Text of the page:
There are all sorts of resonances around us, in the world, in our culture, and in our technology. A tidal resonance causes the 55 foot tides in the Bay of Fundy. Mechanical and acoustical resonances and their control are at the center of practically every musical instrument that ever existed. Even our voices and speech are based on controlling the resonances in our throat and mouth. Technology is also a heavy user of resonance. All clocks, radios, televisions, and gps navigating systems use electronic resonators at their very core. Doctors use magnetic resonance imaging or MRI to sense the resonances in atomic nuclei to map the insides of their patients. In spite of the great diversity of resonators, they all share many common properties. In this blog, we will delve into their various aspects. It is hoped that this will serve both the students and professionals who would like to understand more about resonators. I hope all will enjoy the animations.

For a list of all topics discussed, scroll down to the very bottom of the blog, or click here.

Origins of Newton's laws of motion

Non-mathematical introduction to relativity

Three types of waves: traveling waves, standing waves and rotating waves new

History of mechanical clocks with animations
Understanding a mechanical clock with animations
includes pendulum, balance wheel, and quartz clocks

Water waves, Fourier analysis

Friday, June 22, 2012

Details concerning the build up and decay of the envelope

All postings by author back: 3.10 Build up and decay of the envelope up: Contents next: Various Q's

Details concerning the build up and decay of the envelope

Derivation of on-resonance envelope build up

In this section we derive eqn(100) including the equation for A. We start with (96) and take the case where ω = ω0 = ωdecay . We first repeat (96):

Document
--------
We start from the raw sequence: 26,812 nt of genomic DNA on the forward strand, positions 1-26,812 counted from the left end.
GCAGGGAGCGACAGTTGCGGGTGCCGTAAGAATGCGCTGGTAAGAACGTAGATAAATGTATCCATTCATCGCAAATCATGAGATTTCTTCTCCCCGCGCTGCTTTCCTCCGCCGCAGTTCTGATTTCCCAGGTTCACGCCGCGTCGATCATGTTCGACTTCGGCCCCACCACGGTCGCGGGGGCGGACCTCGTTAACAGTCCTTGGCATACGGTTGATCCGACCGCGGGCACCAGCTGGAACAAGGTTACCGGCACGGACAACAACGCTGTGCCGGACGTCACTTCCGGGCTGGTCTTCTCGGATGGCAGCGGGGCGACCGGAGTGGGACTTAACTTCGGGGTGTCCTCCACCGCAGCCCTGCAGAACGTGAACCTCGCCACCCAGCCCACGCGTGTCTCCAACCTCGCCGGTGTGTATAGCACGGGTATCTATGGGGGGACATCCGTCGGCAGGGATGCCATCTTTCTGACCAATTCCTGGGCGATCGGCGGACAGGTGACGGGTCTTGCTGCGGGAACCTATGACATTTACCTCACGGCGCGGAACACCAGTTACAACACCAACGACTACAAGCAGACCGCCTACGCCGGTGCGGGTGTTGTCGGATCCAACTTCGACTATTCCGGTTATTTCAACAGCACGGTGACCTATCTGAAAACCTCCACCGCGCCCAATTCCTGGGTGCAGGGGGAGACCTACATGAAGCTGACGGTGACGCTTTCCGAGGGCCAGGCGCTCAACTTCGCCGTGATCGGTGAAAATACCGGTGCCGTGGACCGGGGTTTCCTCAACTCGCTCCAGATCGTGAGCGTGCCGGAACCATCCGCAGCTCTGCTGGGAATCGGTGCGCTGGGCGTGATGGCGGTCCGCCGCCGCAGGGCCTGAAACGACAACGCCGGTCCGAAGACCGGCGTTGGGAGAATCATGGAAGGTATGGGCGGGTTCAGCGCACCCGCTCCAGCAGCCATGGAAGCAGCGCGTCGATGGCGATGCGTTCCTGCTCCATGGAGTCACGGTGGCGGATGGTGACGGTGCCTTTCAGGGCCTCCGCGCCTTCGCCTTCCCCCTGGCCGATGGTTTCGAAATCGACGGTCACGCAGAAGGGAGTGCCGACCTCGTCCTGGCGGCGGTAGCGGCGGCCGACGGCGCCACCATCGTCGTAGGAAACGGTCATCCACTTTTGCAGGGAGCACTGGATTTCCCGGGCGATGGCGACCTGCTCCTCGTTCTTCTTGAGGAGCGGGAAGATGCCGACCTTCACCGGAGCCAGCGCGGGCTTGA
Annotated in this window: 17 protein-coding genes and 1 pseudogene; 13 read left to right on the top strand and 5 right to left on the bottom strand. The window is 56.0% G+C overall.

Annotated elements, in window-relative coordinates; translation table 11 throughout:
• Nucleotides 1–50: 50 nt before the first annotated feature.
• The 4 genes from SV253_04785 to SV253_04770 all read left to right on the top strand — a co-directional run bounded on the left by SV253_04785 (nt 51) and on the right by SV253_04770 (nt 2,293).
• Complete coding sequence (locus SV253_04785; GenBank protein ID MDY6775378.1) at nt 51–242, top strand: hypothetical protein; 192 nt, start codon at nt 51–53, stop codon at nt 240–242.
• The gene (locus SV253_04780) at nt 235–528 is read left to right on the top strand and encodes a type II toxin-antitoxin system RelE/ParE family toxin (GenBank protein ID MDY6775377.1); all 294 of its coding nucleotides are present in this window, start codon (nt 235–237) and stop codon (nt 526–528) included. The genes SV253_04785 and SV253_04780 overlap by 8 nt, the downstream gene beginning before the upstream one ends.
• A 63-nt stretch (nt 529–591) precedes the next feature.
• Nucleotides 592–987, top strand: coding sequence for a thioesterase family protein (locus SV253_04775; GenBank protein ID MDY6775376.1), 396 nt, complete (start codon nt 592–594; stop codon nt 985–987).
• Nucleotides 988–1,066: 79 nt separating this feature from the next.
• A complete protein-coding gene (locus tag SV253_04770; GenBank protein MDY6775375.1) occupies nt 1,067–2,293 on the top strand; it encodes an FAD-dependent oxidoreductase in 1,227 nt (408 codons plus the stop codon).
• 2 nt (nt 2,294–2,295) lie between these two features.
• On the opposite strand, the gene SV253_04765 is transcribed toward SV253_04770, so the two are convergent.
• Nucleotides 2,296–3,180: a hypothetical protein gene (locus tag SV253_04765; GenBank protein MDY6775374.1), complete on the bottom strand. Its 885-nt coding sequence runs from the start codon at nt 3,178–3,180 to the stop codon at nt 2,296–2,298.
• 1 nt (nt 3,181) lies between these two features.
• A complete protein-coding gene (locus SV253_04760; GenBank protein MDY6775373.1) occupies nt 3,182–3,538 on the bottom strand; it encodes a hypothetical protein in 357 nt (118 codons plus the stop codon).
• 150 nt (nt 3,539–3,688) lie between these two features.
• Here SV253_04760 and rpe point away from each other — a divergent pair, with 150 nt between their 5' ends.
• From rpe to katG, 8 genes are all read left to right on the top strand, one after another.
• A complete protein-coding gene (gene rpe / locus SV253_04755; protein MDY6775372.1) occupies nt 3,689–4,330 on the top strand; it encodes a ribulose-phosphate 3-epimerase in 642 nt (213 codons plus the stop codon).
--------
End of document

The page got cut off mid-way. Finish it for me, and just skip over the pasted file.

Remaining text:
.   (96)

We first work on the denominator using (83):

   s = (−1/τ) + decay →   (−1/τ) +      (83)

to get:

    .   (1)

We insert (1) into (96) and multiply by the complex conjugate of (1) in both the numerator and denominator to yield:

    .   (2)

We next use Euler's Formula 2ndlink and (83) above:

est = e−t/τeiωt = e−t/τ(cosωt + i sinωt)     .   (3)

We multiply out the denominator of (2) . It is totally real due to our complex conjugate trick. Then substituting (3) into this result we get:

    .   (4)

More work yields:

    .   (5)

Remembering that Q = τω0/2 → τω/2, we have:

   .    (6)

The actual oscillations of the mass/spring resonator are given by the real part of (6). Thus, we next pull out the real part of x(t):

   ,    (7)

which can be rearranged as:

   .    (8)

Taking the limit of large Q yields:

   .    (9)

Using Q = τω/2 , yields:

   .    (10)

Comparing (10) with the first part eqn(100) we see that they are the same, which means we have accomplished our mission here.

For t → ∞ , (10) goes to the value given by:

   .    (11)

Eqn. (11) agrees with the steady state value given in eqn(50) in an earlier posting repeated here:

   ,    (50)

provided you understand that the 1/i factor in (50) is equivalent to a − 90degrees phase shift, the same phase shift as we have here. That is to say that in deriving (100) we started with a sinωt exciting force and ended up with (11) which has a −cosωt time dependence, a − 90degrees phase shift. The A in (50) is the complex amplitude and the F is a different label for f0, i.e. both are the amplitudes of the driving oscillations.

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